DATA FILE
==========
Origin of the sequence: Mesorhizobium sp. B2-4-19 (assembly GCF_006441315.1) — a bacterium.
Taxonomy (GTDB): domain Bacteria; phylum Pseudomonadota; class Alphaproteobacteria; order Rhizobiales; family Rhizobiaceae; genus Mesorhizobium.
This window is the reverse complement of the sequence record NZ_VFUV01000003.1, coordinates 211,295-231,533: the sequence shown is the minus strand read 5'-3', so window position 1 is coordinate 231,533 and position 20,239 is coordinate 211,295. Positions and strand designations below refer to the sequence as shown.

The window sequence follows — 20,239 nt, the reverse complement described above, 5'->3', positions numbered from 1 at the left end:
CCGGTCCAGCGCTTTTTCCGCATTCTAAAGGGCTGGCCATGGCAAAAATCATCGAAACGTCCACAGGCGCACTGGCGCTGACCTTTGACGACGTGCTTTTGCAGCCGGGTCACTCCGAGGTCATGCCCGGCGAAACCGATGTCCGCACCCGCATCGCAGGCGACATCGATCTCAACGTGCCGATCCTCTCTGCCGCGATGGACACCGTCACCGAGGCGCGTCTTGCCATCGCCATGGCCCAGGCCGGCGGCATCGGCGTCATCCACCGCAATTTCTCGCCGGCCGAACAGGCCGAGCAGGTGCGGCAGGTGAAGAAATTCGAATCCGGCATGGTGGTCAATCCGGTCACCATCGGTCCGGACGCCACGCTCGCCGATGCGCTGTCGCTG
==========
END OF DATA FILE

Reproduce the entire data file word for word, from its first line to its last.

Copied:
Origin of the sequence: Mesorhizobium sp. B2-4-19 (assembly GCF_006441315.1) — a bacterium.
Taxonomy (GTDB): domain Bacteria; phylum Pseudomonadota; class Alphaproteobacteria; order Rhizobiales; family Rhizobiaceae; genus Mesorhizobium.
This window is the reverse complement of the sequence record NZ_VFUV01000003.1, coordinates 211,295-231,533: the sequence shown is the minus strand read 5'-3', so window position 1 is coordinate 231,533 and position 20,239 is coordinate 211,295. Positions and strand designations below refer to the sequence as shown.

The window sequence follows — 20,239 nt, the reverse complement described above, 5'->3', positions numbered from 1 at the left end:
CCGGTCCAGCGCTTTTTCCGCATTCTAAAGGGCTGGCCATGGCAAAAATCATCGAAACGTCCACAGGCGCACTGGCGCTGACCTTTGACGACGTGCTTTTGCAGCCGGGTCACTCCGAGGTCATGCCCGGCGAAACCGATGTCCGCACCCGCATCGCAGGCGACATCGATCTCAACGTGCCGATCCTCTCTGCCGCGATGGACACCGTCACCGAGGCGCGTCTTGCCATCGCCATGGCCCAGGCCGGCGGCATCGGCGTCATCCACCGCAATTTCTCGCCGGCCGAACAGGCCGAGCAGGTGCGGCAGGTGAAGAAATTCGAATCCGGCATGGTGGTCAATCCGGTCACCATCGGTCCGGACGCCACGCTCGCCGATGCGCTGTCGCTG